Protect Yourselves (and Your Children) from Internet Connected Toys

Once upon a time, toys were a straightforward affair. You purchased one, gave it to your kid as a gift and they played with it. The rise of the internet of things has seen toys move from being merely simple items that aid children in their play, to rather sophisticated pieces of technology. Talking dolls, bears or even baby monitors that comfort or listen to your child might sound very cool or even helpful. But, beneath the shiny veneer of convenience is a degree of risk that every parent ought to consider before getting their child one.

How They Work

The basic premise of interactive toys is that they communicate with your child to create a relationship. To do this, they leverage the internet to collect, process, send and receive data from servers. It sounds just like any other computer, right? Well, that’s because they are the same as your laptop or PC.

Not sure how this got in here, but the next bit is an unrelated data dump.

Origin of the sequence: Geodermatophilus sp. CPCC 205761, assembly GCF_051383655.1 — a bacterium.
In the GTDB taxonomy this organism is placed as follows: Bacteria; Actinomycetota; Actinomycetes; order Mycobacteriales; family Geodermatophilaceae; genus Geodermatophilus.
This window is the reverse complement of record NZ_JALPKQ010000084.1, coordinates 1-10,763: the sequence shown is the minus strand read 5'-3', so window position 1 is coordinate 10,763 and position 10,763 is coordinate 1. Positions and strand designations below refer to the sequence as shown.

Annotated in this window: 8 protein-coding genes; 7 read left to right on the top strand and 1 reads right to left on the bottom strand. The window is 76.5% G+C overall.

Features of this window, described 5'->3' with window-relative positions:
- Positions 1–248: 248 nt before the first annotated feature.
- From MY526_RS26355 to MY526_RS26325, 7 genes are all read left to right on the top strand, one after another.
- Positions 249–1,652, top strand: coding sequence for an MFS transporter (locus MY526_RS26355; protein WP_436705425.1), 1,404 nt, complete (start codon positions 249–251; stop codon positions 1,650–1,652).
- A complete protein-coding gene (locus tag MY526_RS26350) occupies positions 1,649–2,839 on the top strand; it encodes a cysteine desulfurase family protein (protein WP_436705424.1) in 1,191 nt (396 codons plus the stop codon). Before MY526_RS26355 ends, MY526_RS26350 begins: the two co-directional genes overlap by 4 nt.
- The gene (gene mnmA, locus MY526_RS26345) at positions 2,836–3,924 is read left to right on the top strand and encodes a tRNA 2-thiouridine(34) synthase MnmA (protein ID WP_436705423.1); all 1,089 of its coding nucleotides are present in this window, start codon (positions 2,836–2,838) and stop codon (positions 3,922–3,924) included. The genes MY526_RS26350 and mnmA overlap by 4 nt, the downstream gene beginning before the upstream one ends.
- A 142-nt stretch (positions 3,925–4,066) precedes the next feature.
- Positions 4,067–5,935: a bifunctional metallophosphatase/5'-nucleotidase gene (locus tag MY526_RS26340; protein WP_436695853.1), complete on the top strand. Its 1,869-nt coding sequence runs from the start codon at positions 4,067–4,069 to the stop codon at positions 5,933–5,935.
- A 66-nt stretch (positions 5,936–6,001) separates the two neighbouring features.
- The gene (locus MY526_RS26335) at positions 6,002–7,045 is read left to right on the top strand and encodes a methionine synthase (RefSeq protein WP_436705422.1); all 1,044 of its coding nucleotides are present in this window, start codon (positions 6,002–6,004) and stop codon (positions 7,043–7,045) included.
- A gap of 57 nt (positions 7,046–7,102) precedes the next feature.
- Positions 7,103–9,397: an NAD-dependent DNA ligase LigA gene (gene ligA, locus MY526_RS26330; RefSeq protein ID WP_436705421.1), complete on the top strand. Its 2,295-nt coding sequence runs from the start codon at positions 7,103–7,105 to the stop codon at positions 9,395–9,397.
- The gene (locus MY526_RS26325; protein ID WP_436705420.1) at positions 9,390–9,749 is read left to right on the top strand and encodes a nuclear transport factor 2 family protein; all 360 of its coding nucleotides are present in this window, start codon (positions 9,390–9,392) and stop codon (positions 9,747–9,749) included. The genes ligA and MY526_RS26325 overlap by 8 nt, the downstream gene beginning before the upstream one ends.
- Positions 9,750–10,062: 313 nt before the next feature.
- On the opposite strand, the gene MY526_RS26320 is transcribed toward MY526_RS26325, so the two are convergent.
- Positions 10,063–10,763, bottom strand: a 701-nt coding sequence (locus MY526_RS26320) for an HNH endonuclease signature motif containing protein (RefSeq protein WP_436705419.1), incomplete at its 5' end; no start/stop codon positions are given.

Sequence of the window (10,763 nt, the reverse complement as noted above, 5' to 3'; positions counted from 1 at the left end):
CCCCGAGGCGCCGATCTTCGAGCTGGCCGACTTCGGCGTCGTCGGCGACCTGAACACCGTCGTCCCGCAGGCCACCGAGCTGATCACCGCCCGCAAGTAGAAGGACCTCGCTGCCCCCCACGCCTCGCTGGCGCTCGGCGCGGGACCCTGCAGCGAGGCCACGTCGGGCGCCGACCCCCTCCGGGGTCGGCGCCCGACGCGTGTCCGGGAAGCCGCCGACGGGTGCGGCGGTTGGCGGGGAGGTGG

Smart toys comprise of the same internal components found in many computers and smart phones. These include:

• Microphones.

• Sensors.

• GPS.

• Cameras.

• Data storage hardware.

When interacting with your child, smart toys might ask them questions about themselves to build rapport. That information is sent to the manufacturer’s servers and includes:

• The area that you live in.

• Your child’s name.

• The school, your child, attends.

• You and your partner’s names.

They then store this personal identifying information (PII) them and use it to target you and your child in future marketing campaigns. Some manufacturers e.g. Genesis toys which sells the talking doll called Cayla, provide this personal information about your child to third parties.

Doing so without clear, parental consent is a clear violation of Section 5 of the FTC Act and the Children’s Online Privacy Protection Act (COPPA) that bans “unfair or deceptive acts or practices in or affecting commerce.”

Is My Child at Risk?

Internet-enabled toys might endanger your child in several ways.

• Child Identity Theft